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A Word In Defense Of The Post And Tribune

A Word In Defense Of The Post And Tribune image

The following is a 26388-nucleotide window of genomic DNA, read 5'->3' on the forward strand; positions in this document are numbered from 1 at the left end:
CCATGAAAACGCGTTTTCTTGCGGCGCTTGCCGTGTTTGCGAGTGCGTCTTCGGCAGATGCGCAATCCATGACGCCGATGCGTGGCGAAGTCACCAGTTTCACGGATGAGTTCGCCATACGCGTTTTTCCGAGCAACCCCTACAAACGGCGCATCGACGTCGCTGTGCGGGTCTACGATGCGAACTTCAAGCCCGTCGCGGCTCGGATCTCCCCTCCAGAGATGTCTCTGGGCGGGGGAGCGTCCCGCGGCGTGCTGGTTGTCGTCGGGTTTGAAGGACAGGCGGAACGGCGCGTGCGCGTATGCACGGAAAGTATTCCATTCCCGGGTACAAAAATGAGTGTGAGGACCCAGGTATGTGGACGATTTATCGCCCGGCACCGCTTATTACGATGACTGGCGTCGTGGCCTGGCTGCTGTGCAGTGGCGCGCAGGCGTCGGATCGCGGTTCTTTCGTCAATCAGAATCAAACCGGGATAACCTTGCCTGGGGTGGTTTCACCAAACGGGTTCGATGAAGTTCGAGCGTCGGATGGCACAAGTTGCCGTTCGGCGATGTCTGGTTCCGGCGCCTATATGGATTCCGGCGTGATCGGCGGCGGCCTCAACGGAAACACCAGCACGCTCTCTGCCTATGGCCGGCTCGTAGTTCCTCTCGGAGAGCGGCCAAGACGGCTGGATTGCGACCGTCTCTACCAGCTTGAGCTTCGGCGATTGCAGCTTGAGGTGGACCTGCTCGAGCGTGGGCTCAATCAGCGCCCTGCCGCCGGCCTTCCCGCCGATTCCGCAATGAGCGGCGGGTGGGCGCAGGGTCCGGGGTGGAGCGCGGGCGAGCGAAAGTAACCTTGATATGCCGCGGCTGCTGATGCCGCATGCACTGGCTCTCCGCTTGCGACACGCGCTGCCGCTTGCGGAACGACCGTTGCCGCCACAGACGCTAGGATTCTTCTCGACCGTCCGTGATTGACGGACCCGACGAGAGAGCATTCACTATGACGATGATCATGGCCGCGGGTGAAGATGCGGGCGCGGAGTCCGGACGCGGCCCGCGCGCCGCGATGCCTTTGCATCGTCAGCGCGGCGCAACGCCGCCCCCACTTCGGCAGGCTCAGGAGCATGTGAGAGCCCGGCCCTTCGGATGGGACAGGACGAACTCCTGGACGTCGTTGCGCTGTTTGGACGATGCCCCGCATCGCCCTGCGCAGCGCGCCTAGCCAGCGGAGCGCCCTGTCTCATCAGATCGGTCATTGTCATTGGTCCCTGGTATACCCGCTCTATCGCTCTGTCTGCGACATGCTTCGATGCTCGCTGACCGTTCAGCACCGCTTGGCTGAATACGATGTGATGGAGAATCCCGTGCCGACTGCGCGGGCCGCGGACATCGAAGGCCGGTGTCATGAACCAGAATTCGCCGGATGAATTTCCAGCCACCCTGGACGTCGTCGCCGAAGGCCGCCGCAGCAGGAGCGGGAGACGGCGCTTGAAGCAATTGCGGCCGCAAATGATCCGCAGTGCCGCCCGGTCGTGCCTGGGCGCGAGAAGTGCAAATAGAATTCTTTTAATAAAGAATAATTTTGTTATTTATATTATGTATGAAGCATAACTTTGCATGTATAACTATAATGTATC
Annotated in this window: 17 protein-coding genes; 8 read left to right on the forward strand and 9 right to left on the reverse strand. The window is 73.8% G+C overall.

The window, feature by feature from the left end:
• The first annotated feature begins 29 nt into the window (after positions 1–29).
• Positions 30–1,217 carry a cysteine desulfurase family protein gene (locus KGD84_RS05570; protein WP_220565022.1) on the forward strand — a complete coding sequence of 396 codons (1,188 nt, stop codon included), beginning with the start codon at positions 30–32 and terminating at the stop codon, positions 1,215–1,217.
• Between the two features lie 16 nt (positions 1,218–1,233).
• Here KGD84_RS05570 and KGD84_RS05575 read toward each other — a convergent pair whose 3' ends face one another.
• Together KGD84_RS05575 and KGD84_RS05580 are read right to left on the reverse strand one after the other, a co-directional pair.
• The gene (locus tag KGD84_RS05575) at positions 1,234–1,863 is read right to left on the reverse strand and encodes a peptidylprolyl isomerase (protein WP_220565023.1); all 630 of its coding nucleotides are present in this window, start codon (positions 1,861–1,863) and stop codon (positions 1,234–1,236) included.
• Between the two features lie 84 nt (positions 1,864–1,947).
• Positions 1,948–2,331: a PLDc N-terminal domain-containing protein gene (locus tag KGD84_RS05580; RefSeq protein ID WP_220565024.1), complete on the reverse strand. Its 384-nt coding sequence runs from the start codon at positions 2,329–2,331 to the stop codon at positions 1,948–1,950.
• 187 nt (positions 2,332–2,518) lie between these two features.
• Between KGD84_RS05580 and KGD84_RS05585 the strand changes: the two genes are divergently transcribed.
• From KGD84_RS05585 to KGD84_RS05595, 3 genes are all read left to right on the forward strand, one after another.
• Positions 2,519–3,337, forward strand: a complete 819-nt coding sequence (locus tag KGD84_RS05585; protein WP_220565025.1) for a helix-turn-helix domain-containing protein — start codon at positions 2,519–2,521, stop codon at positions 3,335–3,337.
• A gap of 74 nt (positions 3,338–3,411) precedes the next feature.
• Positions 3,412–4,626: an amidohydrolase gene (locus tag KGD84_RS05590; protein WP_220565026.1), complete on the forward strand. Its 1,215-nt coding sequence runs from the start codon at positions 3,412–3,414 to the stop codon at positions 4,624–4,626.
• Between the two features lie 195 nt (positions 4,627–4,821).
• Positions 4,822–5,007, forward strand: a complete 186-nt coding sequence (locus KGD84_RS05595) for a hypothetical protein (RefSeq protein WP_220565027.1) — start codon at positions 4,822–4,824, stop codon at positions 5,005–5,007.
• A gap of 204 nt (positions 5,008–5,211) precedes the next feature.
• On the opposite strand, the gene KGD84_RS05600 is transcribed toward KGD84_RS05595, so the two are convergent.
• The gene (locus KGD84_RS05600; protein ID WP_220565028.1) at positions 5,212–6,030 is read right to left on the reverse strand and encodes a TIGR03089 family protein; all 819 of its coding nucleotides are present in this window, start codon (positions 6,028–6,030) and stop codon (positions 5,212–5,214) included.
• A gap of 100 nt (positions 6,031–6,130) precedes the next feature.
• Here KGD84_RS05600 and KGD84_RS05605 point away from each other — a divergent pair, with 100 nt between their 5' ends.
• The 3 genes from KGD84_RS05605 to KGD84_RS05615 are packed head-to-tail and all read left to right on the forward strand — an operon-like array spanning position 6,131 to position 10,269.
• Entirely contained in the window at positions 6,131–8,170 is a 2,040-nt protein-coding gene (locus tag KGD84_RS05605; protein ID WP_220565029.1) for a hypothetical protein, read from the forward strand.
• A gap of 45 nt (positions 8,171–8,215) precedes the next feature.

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í rom all parts oí me state come ieartui denuuciations against t'ie P st and Tribune for its course n the laie senatorial contest. Sonie havo stoppetl tlieir paper, otbers have threatened to do it, and if the old men wbo run the paper could hear the tleep iraprecationaand uiutteriugs against thein they would nolonger think thatthey were all of the party. We think we have feit as deeply as any one the effects of the strange and erratic course of that journal, but we have none of that fierce and vindictive hatred against it wbich seeins to have taken possession oí maiiy true Repnblicans. That the owners have deeply erred by this time they themselves know as well as others, and this is not the first time that men governing great newspapers have made serious mistakes in the policy adopted. We do not believe, as is generally believed, that personal ambition of some of the stock-holders to be a United States Senator was the only motive which actuated and caused them to desert the cause ot Mr. Ferry; but rather that it was by a deep laid plot, planned by Jay A. Hubbell, which undermined them before they knew it. We think we could teil how this was done, but it, would be useless just at this time. Our advice to the Republicana, who talk of wreaking vengeance on the Post and Tribune by discontinuing their subscriptions and otherwise hurting it, is to stay their hunds and pause. The owners ol that paper are honest, upright men and they have been so fearfully punished in seeing Thomas V Palmer made United States Senator, and James II. Stone, the former manager of the Post and Tribune, thereby likely to become collector of internal reven ue, that their punishment is a!l they can bearat this time. So any man who will add anything more to their misery is no ReuublicanWe prophesy that the Republieans of Michigan will lind no further cau8e tofind fault with this Detroit daily, for the old men who own it have learned a lesson they will not forget. It is, that a newspaper, in order to have iufluence, must act honestlj' and squarely every time. When it fails so to act it deserves its fate.